Another set of specific COVID-19 related guidelines was issued to address the processing of health data for the purpose of scientific research in the fight against the coronavirus. An efficient response to the pandemic requires an undisturbed international cooperation, which often implies international transfers of health data outside the EU/EEA. As data concerning health qualifies as “sensitive” or “special category” data, the GDPR provides strict requirements that must be met with respect to international transfers of such data. In essence, in the absence of an adequacy decision pursuant to Article 45(3) GDPR or appropriate safeguards pursuant to Article 46 GDPR, public authorities and private entities may rely upon Article 49 GDPR derogations. However, those have exceptional character.
Both sets of guidelines have confirmed that the GDPR does not hinder measures taken in the fight against the pandemic, but provides safeguards that allow for protecting fundamental human rights and freedoms.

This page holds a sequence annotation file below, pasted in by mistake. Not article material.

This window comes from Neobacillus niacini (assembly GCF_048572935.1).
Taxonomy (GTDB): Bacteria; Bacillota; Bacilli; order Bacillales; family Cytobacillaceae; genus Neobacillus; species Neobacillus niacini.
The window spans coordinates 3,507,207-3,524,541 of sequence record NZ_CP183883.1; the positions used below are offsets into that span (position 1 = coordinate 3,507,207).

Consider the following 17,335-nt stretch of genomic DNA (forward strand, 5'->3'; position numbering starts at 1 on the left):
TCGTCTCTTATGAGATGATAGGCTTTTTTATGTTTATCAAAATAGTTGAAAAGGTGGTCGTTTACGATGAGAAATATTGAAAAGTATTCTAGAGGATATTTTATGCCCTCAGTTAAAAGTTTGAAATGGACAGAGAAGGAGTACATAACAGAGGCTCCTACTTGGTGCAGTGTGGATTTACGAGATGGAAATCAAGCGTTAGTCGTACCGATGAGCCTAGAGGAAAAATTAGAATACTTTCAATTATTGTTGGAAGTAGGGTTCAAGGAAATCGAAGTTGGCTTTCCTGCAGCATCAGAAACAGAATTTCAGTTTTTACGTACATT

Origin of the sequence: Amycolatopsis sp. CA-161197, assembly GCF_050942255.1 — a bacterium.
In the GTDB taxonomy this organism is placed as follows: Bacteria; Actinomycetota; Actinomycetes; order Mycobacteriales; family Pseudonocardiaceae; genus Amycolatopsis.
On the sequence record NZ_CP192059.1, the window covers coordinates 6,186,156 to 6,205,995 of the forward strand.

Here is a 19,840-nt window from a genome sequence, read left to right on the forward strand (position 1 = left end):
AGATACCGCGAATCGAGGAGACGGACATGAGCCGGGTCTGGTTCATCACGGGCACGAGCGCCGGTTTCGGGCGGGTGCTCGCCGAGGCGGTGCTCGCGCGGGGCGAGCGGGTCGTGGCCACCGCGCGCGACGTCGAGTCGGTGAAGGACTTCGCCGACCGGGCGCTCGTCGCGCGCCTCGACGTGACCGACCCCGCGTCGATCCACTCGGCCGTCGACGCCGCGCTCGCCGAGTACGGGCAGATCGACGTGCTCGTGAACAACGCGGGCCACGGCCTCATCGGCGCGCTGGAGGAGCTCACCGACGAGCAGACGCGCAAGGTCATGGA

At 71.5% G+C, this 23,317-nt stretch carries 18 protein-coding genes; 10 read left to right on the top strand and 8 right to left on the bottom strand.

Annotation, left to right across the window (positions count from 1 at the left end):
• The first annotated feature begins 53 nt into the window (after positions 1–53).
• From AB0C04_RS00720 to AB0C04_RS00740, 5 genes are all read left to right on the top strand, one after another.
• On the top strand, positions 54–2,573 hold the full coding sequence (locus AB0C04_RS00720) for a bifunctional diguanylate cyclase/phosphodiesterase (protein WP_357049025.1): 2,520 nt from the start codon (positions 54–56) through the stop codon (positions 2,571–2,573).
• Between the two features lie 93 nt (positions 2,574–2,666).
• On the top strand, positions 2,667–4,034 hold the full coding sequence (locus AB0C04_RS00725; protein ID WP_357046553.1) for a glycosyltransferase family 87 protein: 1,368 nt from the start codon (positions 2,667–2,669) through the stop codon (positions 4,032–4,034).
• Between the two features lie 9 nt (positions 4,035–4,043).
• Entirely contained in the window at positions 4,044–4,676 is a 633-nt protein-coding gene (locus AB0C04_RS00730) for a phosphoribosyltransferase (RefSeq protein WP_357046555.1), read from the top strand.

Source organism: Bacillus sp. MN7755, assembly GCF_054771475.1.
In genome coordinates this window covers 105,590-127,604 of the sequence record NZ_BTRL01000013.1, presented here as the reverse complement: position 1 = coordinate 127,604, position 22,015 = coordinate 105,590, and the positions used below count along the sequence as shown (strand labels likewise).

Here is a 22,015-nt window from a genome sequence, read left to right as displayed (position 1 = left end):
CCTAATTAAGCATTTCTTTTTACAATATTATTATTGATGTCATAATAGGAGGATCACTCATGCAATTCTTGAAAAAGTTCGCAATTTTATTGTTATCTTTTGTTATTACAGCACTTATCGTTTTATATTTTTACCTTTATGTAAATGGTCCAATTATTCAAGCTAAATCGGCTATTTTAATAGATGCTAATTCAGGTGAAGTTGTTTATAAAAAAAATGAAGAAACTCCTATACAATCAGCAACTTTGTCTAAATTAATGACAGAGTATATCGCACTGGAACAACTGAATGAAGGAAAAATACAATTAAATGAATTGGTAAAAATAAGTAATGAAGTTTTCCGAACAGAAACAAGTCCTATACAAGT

“Your exams were cancelled due to the COVID-19 outbreak”
This post concerns a probably less expected, but very controversial data protection concern that was triggered by the COVID-19 outbreak, namely the use of AI to set grades. Following a decision to cancel the spring/summer examinations, thousands of students had their exam results awarded through an algorithm. In the EU/EEA, the most well-known are an “awarding model” that was applied by the Switzerland-based International Baccalaureate Organisation (IBO), which offers its curriculum in 150 countries around the world, and an algorithm used by the UK official exam regulator, Ofqual, with respect to AS, A-level and GCSE exams.